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School Board Mulls $85 Million Referendum for New School, Grade Realignment

New Pre-K to 5 elementary school, realignment of grades planned

Sampson-G-Smith-School

The Sampson G. Smith Intermediate School would be realigned to a middle school under the school board’s proposed referendum.

The Board of Education is preparing to “market” to residents a proposed $85 million referendum which would result in a new elementary school and a realignment of elementary and middle school grade configurations.

Plans are drawn for the work, which includes about $45 million for a new Pre-Kindergarten to 5th grade school on Claremont Road – designed to hold between 960 and 1,070 students –but a date has not yet been set to ask voters if they want to fund the project.

That’s because a series of grant applications that had already been submitted to the state were rescinded at the Aug. 22 school board meeting in favor of a new set of applications, and decisions on those applications are not expected until December. The district is vying for a share of $500 million in newly available state funds.

If the district hears anything by December, the referendum could be held as early as March.

In addition to the new elementary school, the district plans to expand Samson G. Smith and Elizabeth Avenue schools and renovate all other schools, except for the high school.

The renovations and expansions will result in Samson G. Smith and Franklin Middle schools being grade 6-8 middle schools, and Hillcrest, Pine Grove Manor, Conerly Road, McAfee and Franklin Park and its annex being Pre-Kindergarten to grade 5 schools.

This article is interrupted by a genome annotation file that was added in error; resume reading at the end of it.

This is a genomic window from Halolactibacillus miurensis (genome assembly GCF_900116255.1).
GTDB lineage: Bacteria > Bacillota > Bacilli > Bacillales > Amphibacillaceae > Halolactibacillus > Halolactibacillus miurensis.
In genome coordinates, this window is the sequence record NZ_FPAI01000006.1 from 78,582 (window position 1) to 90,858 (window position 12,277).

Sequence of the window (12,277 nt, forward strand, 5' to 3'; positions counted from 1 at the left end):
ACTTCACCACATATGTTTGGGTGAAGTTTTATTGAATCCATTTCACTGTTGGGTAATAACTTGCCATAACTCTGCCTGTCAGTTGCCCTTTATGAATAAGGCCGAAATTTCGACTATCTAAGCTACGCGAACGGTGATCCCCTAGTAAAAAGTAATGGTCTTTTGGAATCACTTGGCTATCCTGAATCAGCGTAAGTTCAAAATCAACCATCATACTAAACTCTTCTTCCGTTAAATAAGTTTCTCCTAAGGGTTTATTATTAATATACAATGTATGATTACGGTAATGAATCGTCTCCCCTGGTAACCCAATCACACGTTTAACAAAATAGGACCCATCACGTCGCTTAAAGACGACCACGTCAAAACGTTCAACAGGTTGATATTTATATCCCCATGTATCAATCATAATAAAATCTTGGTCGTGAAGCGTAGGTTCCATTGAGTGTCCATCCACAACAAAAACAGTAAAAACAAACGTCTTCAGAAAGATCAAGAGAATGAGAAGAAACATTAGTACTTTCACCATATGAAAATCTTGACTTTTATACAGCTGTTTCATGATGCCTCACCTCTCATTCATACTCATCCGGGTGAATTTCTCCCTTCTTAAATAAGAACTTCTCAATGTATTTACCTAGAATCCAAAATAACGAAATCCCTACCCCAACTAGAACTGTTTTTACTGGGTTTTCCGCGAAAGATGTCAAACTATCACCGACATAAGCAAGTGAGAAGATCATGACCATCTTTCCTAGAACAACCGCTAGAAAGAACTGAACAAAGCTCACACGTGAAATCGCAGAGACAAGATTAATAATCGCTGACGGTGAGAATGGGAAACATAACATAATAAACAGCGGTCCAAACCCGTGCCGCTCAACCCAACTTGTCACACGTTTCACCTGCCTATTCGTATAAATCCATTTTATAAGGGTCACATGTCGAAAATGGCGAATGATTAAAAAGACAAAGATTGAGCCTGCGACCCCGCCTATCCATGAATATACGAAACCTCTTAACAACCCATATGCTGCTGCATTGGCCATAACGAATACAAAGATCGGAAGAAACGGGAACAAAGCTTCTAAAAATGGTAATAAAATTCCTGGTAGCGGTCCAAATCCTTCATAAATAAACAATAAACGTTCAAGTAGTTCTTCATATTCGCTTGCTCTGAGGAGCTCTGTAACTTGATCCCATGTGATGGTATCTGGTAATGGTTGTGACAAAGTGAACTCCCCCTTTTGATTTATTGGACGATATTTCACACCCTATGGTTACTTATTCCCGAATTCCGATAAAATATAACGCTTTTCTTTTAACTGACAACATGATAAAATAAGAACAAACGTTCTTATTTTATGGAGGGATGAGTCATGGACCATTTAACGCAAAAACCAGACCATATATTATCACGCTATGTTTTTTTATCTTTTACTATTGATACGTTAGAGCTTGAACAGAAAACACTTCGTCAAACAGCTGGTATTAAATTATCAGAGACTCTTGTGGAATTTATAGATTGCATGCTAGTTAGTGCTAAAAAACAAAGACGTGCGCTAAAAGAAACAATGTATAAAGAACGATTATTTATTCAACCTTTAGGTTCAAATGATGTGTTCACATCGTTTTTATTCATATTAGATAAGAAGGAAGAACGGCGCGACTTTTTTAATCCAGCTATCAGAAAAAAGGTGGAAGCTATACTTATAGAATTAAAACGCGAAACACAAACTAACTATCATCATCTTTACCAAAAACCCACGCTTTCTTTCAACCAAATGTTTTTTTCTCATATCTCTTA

Schools Superintendent Edward Q. Seto said the district’s current configuration – Pre-Kindergarten to 4th grade schools, 5th and 6th grade schools, 7th and 8th grade schools and a 9-12 high school — presents problems, especially with the 5th and 6th grades in one school.

Educational approaches and even scheduling are different for the two, he said, because the 5th grade uses an elementary school approach while the 6th grade uses a middle school approach.

Also, making students move to new schools so often can impact their education, he said.

“Grade configuration matters,” Seto said.

Aspects of that work have increased the referendum’s price tag over the last few months, SSP Architects’ Jeanne Perantoni told the board at the August meeting.

In March, the referendum’s two questions totaled $79,665. As of the August meeting, the total is $84,900,000, she said.

The new Claremont Road school’s cost went from $40.9 million to $5 million, she said, with the bulk of that increase attributable to site development.

“Other money will be going to road access, circulation and traffic improvements,” Perantoni said.

The Samson G. Smith’s expansion cost grew from $11.9 million to $12.6 million, she said.

Work at the Elizabeth Avenue school increased from $13.5 million to $14.2 million, she said.

Most of the Smith and Elizabeth Avenue work deals with ventilation units, she said.

Perantoni told the board that state grants the district could receive could lower the impact on Franklin taxpayers to less than what it would have been if the referendum were still $79.7 million.

The board’s marketing effort to gain support for the referendum will emphasize that it will ease overcrowding, reduce the number of times kids have to change schools and make school buildings safer, as well as end the district’s decades-old reliance on trailers for elementary school classrooms.

There are about a dozen trailers in use now, Seto said.

He said the roughly 8,000-student district is estimated to increase by about 800 students over the next five years.

What do you think?

Schools Superintendent Edward Seto and the school board say the district needs to renovate older schools and build a new elementary school to accommodate what is a growing student population. Would you support the referendum?

Your Thoughts

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